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It’s 3.30 pm and I am sitting on the bed of our AirBNB with Roberto sleeping next to me. We drove 15 hours non-stop yesterday, we had little to eat, and we slept in a fully packed car, without being able to incline our seats. I woke up every hour, sometimes because of a cramp in my leg, sometimes because trucks where driving by at full speed, one time because I found out there is a red flickering light in the car I had never seen before, and another because I though demetors might find the car.

We have been on pretty many road trips since we met. The first one was in 2010, and it was also the longest we ever did; from Italy (Turin, Milan, Aosta), to Switzerland (Bern and Costanz), through Germany (Munich and Berlin) to the Netherlands (Leiden, Amsterdam and Utrecht) and back through Belgium, Luxembourg, and France (Cevennes).

Then we moved to the Netherlands, and since then we’ve been on many more road trips to go back to Italy and to explore the Netherlands.

While driving yesterday we thought of gathering some tips for any of you guys who is planning on going on a road trip. I hope these tips will help you organising your trip.

1. Check oil, water, gas, etc. and all documents before leaving

Obvious, I guess, but very important. Do it a few days before departure, to avoid last minute panic attacks.

  1. Get informed about highway rules in other countries

When we drove to Switzerland we knew you had to buy an “admission” sticker and put it on your car window, but we had no idea where to get the sticker from. We drove through the border and still had no sticker. I was really worried we would get a big fine for passing the border without the sticker. Fortunately I found out they sold them at the first service station. It would have been easier if I had informed myself before leaving.

Another example is the French law: you need to have a Breathalizer in your car at all times. Who knew that was necessary to drive through a country safely?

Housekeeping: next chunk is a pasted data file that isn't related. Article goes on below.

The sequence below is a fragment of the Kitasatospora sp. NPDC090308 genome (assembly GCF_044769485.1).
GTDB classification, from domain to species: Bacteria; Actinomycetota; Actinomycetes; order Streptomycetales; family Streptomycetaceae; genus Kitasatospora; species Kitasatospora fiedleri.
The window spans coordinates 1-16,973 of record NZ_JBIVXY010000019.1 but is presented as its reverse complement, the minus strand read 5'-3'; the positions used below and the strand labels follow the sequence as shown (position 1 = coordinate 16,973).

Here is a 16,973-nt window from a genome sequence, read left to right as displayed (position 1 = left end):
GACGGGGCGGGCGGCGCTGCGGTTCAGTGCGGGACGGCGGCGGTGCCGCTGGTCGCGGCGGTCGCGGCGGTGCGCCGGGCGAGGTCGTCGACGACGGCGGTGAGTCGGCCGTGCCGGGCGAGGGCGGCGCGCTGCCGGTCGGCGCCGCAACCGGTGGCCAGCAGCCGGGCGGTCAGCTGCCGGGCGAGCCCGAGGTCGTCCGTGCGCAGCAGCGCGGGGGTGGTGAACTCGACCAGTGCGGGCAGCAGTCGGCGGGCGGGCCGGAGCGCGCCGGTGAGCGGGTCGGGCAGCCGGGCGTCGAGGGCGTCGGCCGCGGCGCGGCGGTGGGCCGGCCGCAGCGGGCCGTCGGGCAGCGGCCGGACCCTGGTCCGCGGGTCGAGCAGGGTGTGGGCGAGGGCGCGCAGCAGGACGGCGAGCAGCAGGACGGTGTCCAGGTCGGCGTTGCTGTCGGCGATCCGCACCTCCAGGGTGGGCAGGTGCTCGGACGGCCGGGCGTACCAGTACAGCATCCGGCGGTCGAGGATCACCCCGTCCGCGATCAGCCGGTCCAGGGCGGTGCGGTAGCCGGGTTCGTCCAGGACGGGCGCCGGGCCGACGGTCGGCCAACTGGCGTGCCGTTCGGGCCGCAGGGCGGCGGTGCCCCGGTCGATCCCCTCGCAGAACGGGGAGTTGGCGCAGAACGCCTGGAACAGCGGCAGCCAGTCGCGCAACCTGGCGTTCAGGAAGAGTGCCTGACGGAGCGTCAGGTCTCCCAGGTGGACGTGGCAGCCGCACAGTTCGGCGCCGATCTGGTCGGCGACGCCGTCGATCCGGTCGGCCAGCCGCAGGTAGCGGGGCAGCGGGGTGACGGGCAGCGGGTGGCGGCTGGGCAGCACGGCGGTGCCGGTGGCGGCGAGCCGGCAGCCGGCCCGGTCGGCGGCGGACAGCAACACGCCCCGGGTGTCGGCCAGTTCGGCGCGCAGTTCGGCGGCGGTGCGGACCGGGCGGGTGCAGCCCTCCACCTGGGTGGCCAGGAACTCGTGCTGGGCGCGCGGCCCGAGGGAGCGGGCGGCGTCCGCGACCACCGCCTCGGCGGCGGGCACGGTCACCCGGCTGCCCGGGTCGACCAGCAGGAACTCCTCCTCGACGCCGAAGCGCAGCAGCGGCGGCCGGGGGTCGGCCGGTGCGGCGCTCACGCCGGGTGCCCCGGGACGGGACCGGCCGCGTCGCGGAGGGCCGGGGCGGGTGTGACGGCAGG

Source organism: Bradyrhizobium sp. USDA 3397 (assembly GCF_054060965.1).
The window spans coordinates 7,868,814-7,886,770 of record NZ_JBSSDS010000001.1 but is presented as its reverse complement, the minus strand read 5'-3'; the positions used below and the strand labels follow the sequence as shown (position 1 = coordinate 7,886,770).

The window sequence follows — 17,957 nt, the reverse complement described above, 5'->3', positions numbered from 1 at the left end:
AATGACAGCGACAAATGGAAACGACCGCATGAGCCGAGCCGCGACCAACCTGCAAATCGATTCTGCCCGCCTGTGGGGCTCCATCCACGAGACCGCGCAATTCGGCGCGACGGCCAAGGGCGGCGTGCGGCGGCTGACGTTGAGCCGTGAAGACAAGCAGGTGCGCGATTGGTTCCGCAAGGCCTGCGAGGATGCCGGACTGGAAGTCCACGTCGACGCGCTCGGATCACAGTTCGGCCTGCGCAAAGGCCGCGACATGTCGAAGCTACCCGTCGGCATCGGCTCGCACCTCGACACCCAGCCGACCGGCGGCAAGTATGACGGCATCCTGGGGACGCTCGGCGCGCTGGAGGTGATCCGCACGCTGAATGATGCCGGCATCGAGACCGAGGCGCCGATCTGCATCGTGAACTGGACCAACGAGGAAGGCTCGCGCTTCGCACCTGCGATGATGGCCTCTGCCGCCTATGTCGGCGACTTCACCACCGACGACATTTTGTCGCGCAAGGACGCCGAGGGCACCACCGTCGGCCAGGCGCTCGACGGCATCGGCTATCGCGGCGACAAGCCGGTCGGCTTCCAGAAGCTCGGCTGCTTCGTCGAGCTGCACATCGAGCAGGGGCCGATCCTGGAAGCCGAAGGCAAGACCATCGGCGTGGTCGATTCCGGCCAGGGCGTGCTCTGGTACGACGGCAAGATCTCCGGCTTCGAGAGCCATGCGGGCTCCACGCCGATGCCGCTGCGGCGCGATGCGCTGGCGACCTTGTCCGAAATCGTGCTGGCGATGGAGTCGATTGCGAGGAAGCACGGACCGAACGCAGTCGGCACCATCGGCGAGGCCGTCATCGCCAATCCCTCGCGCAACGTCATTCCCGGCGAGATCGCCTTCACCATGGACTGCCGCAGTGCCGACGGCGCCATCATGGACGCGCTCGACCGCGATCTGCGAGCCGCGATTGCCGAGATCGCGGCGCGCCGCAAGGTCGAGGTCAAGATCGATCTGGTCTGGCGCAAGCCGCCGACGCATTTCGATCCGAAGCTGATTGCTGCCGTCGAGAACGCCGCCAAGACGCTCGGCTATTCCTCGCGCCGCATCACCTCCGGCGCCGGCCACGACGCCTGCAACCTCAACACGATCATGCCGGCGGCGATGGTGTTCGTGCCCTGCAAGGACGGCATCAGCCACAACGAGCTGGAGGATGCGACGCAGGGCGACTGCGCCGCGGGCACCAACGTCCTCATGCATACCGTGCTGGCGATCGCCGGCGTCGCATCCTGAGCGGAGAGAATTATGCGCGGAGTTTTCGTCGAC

1. Prepare food in advance

Before leaving go grocery shopping and prepare your meals for the day or days you will be on the road. The food they sell at the service stations is not convenient, and it is not the healthiest either.

I always bring lots of fruit and vegetables that are easy to eat: apples and bananas (only when it’s not too hot), and tomatoes and carrots. I also usually make a few sandwiches.

Bring a few bottles of water too, since they’re pretty expensive on the highway. Stopping for breaks to us means two things: bathroom and coffee!

  1. Bring a (heavy) blanket

Whether it’s August or February, you will want to bring a blanket. In 2010 we stopped to sleep a few hours in a service station in France; it was only the beginning of September, but at night the temperatures dropped and we just couldn’t sleep more than two hours because we had only a very thin blanket and we were freezing.

  1. Bring good music (obviously)

We like pretty much the same music, so we are lucky on that part. But try to change CDs and allow everyone to listen to their favorite artists. We usually do that who drives decides.

Personally, I like to bring some more upbeat CDs for the day, and a little more calming music for the night when Roberto is sleeping. He listens to 80s rock whenever I try to sleep, but usually I manage to fall asleep anyway.

  1. You don’t have to drive 130 km/h because everyone else is

When you are driving long distances you will notice, especially around big cities, that people are in a hurry. Everyone wants to go at full speed, and sometime you are surrounded by a swarm of cars who want to drive as fast as they’re allowed to. If you don’t feel like driving 130, and feel safer driving 110 instead, don’t do it, slow down and drive at whatever speed you feel safe.

  1. Dress comfortably

Put on you pajamas if you want, no one will care. I usually wear leggings, a long shirt and Toms at my feet.

  1. Be flexible 

Not everything might go as planned. Try to be flexible: if you printed out your itinerary, but for some reason you cannot follow it, find another way and enjoy that moment. I feel like this when something unexpected happens (unless I have little time, then I get very nervous).

  1. Save coins for the tollbooths

This might be different in other parts of the world (let me know if it is!) but in France, for example, you will pass from tollbooths where you have to through your coins in some sort of basket. It will be much faster and easier if you will have the money ready.

10. Don’t trust the GPS

We threw out the GPS of our car the day we went to see Jack Johnson in Vigevano (Italy) and he (or better, she) let us drive through tiny roads between rice fields and finally just wanted us to keep making a U turn into a wall.

We also got lost in Brussels one time, and we drove the wrong way on a big road, which scared the heck out of me.

We dusted off our 2001 maps of Europe, France, and Northern Italy, and bought a map of the Netherlands and Belgium. Since then we never had a problem finding our way.

These were the tips came to our minds while driving. If you have any more tips let me know!

(I wrote this post a few days ago, but didn’t manage to finish it until today. We have arrived in Italy now. If you want to follow what we’re up to, check out my Instagram)

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